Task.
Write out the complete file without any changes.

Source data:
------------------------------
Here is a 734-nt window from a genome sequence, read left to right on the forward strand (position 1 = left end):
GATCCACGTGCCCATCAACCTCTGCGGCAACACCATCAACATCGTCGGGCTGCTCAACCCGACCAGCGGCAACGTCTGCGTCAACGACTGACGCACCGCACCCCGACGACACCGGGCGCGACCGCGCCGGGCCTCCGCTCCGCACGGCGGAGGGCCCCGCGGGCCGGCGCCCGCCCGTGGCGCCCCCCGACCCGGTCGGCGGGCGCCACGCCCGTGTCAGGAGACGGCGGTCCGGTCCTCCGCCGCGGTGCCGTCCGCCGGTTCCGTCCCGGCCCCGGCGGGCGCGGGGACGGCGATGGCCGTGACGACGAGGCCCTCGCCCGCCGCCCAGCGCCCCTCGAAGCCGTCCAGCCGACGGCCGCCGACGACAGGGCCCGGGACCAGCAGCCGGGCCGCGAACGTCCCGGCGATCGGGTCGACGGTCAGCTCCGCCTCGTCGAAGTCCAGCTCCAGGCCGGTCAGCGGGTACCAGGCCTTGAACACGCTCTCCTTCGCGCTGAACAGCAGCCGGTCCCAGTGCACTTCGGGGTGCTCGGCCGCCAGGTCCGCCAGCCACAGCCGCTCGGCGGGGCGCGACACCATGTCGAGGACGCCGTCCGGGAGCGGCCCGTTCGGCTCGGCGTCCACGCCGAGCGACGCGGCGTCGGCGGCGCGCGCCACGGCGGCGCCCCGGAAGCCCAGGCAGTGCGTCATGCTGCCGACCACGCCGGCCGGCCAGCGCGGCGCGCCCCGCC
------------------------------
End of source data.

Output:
Here is a 734-nt window from a genome sequence, read left to right on the forward strand (position 1 = left end):
GATCCACGTGCCCATCAACCTCTGCGGCAACACCATCAACATCGTCGGGCTGCTCAACCCGACCAGCGGCAACGTCTGCGTCAACGACTGACGCACCGCACCCCGACGACACCGGGCGCGACCGCGCCGGGCCTCCGCTCCGCACGGCGGAGGGCCCCGCGGGCCGGCGCCCGCCCGTGGCGCCCCCCGACCCGGTCGGCGGGCGCCACGCCCGTGTCAGGAGACGGCGGTCCGGTCCTCCGCCGCGGTGCCGTCCGCCGGTTCCGTCCCGGCCCCGGCGGGCGCGGGGACGGCGATGGCCGTGACGACGAGGCCCTCGCCCGCCGCCCAGCGCCCCTCGAAGCCGTCCAGCCGACGGCCGCCGACGACAGGGCCCGGGACCAGCAGCCGGGCCGCGAACGTCCCGGCGATCGGGTCGACGGTCAGCTCCGCCTCGTCGAAGTCCAGCTCCAGGCCGGTCAGCGGGTACCAGGCCTTGAACACGCTCTCCTTCGCGCTGAACAGCAGCCGGTCCCAGTGCACTTCGGGGTGCTCGGCCGCCAGGTCCGCCAGCCACAGCCGCTCGGCGGGGCGCGACACCATGTCGAGGACGCCGTCCGGGAGCGGCCCGTTCGGCTCGGCGTCCACGCCGAGCGACGCGGCGTCGGCGGCGCGCGCCACGGCGGCGCCCCGGAAGCCCAGGCAGTGCGTCATGCTGCCGACCACGCCGGCCGGCCAGCGCGGCGCGCCCCGCC